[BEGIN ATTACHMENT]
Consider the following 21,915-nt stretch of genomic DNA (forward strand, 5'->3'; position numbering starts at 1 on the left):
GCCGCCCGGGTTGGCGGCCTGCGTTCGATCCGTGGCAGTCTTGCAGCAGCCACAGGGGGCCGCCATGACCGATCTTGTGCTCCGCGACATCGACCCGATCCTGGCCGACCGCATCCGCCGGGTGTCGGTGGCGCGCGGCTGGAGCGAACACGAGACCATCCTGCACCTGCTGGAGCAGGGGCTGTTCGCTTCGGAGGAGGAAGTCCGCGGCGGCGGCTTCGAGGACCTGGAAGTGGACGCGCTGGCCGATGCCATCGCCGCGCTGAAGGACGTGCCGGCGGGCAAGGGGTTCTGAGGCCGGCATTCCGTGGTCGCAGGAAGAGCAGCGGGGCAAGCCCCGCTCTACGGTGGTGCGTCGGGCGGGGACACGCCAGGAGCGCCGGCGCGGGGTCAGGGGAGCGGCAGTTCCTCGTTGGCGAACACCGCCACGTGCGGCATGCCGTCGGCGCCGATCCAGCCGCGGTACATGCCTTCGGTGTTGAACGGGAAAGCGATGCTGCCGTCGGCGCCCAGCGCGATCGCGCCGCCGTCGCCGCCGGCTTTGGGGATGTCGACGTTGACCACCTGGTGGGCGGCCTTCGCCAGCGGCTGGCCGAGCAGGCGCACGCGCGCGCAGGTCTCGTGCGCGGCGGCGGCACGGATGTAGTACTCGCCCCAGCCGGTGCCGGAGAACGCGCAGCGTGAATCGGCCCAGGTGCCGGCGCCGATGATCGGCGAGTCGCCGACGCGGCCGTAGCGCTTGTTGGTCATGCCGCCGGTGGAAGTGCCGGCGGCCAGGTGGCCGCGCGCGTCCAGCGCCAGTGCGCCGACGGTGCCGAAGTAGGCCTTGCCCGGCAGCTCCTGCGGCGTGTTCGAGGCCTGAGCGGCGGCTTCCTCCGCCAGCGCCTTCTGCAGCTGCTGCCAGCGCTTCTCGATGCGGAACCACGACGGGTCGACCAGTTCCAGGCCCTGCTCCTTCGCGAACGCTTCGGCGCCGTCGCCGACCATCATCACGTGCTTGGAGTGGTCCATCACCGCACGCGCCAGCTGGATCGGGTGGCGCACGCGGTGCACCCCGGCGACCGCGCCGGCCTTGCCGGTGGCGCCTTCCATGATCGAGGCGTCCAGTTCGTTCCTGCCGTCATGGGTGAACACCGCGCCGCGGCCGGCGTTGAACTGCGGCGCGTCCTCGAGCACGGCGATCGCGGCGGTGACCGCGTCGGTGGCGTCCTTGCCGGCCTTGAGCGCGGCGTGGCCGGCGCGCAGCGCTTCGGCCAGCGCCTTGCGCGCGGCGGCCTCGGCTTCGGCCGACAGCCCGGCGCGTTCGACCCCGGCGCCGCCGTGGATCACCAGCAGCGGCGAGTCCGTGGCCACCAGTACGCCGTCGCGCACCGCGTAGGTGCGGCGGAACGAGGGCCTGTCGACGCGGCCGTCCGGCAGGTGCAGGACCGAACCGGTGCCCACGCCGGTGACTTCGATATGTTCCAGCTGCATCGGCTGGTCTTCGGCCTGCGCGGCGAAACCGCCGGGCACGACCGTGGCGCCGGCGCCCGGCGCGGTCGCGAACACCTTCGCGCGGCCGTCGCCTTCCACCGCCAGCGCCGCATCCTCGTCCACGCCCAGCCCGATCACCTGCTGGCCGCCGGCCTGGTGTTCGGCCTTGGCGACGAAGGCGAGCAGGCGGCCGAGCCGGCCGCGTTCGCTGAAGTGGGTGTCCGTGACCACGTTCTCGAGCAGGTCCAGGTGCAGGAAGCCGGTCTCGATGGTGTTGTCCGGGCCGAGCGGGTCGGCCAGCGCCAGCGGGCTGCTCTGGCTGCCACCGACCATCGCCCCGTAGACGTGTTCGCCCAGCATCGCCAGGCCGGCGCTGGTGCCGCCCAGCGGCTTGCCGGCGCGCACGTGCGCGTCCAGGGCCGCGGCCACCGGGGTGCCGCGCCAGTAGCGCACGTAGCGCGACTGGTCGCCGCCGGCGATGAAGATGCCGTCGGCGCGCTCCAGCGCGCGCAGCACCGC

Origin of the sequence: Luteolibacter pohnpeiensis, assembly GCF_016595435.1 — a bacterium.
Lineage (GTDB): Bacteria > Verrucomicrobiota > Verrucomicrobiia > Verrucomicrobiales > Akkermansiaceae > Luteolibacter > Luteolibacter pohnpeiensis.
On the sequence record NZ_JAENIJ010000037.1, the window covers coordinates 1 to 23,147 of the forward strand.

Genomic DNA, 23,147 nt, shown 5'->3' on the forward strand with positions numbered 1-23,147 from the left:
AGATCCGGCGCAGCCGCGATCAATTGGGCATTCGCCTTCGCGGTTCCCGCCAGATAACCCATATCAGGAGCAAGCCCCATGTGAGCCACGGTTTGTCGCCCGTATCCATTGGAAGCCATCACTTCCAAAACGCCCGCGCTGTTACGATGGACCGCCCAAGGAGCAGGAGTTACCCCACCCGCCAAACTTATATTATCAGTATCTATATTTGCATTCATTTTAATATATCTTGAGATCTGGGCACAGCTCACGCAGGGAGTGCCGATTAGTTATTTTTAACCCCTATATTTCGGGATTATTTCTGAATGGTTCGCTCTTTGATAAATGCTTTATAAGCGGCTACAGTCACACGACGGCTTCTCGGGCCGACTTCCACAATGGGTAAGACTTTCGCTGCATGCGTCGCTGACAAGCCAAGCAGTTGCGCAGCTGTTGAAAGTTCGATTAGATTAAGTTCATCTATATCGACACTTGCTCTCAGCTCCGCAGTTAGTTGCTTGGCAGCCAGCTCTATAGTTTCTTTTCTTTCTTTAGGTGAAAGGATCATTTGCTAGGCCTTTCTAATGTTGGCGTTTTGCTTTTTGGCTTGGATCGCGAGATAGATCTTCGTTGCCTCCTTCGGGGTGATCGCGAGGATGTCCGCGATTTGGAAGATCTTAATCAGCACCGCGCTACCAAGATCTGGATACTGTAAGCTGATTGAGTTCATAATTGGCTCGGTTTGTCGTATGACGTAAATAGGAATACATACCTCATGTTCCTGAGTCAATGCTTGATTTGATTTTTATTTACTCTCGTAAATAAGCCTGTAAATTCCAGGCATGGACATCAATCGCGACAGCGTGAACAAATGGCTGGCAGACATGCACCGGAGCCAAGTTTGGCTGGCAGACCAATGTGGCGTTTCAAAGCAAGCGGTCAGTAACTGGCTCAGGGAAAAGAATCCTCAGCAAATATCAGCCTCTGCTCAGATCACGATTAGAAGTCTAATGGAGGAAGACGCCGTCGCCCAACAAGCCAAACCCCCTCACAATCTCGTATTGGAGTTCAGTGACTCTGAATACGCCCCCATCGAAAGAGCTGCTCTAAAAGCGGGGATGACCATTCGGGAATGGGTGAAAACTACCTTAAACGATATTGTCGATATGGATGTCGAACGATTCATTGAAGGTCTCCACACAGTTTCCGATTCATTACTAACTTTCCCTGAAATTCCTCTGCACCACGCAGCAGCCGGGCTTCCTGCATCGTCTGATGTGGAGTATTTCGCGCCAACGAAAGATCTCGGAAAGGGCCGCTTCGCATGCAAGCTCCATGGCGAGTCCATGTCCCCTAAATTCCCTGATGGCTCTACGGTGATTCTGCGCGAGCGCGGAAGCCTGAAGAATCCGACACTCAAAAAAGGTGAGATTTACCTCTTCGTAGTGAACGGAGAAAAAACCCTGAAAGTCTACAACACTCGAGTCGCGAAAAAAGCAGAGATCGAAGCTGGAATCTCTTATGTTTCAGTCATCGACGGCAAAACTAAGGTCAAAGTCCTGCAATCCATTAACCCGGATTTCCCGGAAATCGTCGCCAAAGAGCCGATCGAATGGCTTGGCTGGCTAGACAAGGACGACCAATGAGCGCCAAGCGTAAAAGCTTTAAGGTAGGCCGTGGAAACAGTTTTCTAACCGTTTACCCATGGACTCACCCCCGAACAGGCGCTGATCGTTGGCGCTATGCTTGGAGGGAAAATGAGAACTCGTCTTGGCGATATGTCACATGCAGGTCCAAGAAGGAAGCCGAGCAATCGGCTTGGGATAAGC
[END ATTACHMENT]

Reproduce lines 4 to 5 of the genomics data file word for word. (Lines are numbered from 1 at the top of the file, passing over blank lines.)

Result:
Lineage (GTDB): Bacteria > Verrucomicrobiota > Verrucomicrobiia > Verrucomicrobiales > Akkermansiaceae > Luteolibacter > Luteolibacter pohnpeiensis.
On the sequence record NZ_JAENIJ010000037.1, the window covers coordinates 1 to 23,147 of the forward strand.